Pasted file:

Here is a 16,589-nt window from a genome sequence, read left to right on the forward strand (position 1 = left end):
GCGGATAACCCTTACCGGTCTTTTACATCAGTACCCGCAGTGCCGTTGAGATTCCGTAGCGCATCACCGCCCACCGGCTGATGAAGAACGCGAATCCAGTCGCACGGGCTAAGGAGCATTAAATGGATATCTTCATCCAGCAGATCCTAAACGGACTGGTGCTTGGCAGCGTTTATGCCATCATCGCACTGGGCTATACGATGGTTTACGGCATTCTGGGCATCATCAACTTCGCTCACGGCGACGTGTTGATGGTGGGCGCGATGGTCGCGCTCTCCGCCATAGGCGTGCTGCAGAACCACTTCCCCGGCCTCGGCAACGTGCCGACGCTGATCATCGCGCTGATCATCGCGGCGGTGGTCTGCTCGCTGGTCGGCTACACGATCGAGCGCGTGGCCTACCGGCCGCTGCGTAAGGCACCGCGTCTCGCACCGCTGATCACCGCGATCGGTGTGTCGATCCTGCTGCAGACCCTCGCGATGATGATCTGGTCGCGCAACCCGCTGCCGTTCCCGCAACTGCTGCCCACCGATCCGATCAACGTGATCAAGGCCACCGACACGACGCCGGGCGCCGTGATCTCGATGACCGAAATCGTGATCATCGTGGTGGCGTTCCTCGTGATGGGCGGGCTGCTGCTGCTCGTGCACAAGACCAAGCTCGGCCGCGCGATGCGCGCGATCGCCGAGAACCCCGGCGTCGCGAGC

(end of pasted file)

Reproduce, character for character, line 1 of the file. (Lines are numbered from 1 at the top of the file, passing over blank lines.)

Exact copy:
Here is a 16,589-nt window from a genome sequence, read left to right on the forward strand (position 1 = left end):